Im regularly approached on this topic of WHAT is DIGITAL TRANSFORMATION? HOW does it apply to me? WHAT are the implications? Should I be even worried about it?
Im also frequently asked in meetings and introductions that I have, with anyone outside the industry, and so felt that whilst there are many, thick in the process of transforming their business with new platforms, programmes and innovation workstreams underway, that it would be helpful to outline how I define digital transformation and what I believe it really means.
Its clear that there are still a number of clients and companies grappling and getting their heads around the term itself and whether it even applies to them, and well they might. This is well before any mention of blockchain, AI or AR.... all of which flare up any number of similarly and slightly white eyed glances and nervous shifts of the head.
So what is Digital Transformation and what does it really mean?
Digital in its very crudest and simplest sense is the bringing together of people through the use of technology to connect them to each other and data (content, stats etc) via machines (computers, mobile technology etc) in order to interact with data, products and services.
Transformations are driven via external (market) forces and customer need. (These are not the same as the constant evolution a business might take such as restructures or change to their business, which are a necessary part of growth and ongoing commercial focus.)
There are three core components to what drives transformation:
Whilst all three are part of every business framework, when they converge the result usually entails significant impact on a business's operating model effectiveness and feasibility in its current state - thus reaching an immediate and urgent need for re-invention.
So - it is really the coming together of these two things that results in full scale and widespread change activity that impacts the fundamental workings of a business and thus resulting in business model reinvention from the top down (restructure, change and transformation and ultimately a need to innovate)
Businesses need to go through transformation when they have failed or are failing to evolve or not kept pace with their market, competitors or kept their focus on continually renewing their products and services. And not to forget also their process methodologies and investing in their people and teams! Or more simply = PEOPLE, TECHNOLOGY, PRODUCT.
They have recognised the convergence, by identifying associated issues or challenges in each area, and are approaching a critical tipping point.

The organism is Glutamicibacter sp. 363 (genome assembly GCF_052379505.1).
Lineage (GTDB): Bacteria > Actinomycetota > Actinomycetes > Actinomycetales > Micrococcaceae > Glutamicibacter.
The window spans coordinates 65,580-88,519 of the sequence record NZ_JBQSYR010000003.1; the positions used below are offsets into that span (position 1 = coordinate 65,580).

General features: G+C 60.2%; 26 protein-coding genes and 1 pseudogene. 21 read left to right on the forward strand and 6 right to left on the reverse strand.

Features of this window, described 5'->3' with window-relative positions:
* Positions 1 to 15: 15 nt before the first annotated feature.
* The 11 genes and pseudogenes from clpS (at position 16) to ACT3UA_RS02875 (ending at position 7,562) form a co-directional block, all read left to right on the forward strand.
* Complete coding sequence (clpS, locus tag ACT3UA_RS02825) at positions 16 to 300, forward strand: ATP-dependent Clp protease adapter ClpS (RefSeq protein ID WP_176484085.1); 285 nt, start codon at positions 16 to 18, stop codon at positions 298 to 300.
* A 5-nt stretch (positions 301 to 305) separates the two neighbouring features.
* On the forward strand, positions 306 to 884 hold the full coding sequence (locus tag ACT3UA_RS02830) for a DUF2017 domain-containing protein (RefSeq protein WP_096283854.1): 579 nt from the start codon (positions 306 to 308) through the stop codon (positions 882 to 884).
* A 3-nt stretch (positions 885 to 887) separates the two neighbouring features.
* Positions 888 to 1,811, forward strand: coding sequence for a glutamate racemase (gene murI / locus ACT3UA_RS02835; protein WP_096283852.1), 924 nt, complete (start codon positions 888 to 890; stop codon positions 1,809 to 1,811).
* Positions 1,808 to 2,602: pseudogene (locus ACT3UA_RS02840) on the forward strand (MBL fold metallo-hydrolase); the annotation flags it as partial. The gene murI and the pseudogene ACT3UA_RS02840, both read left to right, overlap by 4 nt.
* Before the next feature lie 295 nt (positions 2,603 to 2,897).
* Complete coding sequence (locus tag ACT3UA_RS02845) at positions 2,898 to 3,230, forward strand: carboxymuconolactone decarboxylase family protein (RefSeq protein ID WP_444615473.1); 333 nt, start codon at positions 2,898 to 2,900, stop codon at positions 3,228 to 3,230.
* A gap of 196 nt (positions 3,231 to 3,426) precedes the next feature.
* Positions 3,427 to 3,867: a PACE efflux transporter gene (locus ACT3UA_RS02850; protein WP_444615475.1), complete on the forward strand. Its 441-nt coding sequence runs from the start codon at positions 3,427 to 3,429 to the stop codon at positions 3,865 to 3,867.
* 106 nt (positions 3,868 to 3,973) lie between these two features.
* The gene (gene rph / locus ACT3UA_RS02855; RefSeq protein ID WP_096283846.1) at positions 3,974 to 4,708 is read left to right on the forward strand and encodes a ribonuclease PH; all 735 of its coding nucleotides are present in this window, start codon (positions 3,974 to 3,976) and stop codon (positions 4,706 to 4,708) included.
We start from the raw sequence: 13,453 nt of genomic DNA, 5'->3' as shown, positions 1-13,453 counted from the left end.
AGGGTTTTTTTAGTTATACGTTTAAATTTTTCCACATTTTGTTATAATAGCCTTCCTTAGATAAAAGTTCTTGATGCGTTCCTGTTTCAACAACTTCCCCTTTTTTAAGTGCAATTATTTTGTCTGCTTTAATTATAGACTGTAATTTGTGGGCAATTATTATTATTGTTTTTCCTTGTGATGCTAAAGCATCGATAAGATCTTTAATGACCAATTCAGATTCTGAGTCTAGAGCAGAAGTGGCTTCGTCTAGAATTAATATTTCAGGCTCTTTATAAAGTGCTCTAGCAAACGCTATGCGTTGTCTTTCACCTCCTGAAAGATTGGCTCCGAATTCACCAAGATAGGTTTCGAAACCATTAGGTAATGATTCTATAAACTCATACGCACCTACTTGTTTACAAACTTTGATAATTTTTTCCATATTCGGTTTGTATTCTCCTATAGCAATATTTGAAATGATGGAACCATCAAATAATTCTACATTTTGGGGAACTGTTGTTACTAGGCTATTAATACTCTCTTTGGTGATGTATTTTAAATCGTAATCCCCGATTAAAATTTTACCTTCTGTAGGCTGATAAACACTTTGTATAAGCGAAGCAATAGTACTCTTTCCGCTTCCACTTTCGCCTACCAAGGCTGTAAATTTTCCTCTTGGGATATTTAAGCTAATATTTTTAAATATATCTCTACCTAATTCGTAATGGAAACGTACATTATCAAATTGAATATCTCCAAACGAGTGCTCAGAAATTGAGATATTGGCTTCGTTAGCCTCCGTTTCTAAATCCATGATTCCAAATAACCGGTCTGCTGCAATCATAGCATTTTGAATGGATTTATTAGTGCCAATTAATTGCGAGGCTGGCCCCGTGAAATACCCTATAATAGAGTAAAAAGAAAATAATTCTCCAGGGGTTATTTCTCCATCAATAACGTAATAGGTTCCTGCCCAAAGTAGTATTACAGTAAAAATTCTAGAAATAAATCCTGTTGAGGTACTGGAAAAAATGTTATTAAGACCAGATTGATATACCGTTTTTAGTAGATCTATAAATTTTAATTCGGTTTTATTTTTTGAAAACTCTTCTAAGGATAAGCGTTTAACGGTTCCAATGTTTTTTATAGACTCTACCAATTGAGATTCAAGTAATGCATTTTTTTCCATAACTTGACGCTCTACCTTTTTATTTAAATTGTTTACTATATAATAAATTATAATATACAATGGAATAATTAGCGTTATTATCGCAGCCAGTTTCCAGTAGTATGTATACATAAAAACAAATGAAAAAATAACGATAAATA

Businesses at this stage often observe symptoms such as complacency or a major struggle in gaining new customers and growing the value of existing ones. Sometimes there is a mentality of ‘dont fix whats not broke’ or ‘thats the way we’ve always done it!’ But by failing to see that this is necessary, by not continuously reinvesting and adapting, the rest of market is now pacing ahead on all fronts.
The likely outcomes from this? - loss in market share, decreasing profits and a workforce that are lethargic, under motivated and frustrated. Add in lack of updated ‘fit-for-purpose’ tools and technology to serve both your internal and external customer needs, and you have the ingredients for a business that is rapidly descending to a point of critical failure.
The aim, of course, is to chart a route in preventing this situation from happening in the first place! So, by focusing a simple SWOT (Strengths, Weaknesses, Opportunities and Threats), conducting regular health / pulse checks against your business goals and vision, tracking trends (market and data), carrying out market research and fully understanding what your customers want, a business is able to adapt and change. The need to go through a full scale digital transformation is less likely to be required as you will be taking regular opportunities to concept, prototype, test and learn, already.
Therefore, "digital transformation" is when a business is approaching the tipping point; the 3 areas are starting to converge and hence an across-the-board restructure is needed to avoid tipping to a point of critical failure. It also means that all 3 component areas listed above will need significant investment in programmes, time and resources to achieve a state across-the-business that maps to the newly invigorated business model and therefore a business ready for its market.
image courtesy of small business.co.uk
See also my blog on ‘Bridging the Gap between traditional Change programmes and creating disruptive innovation within business models’
and building the digital foundations of a digital business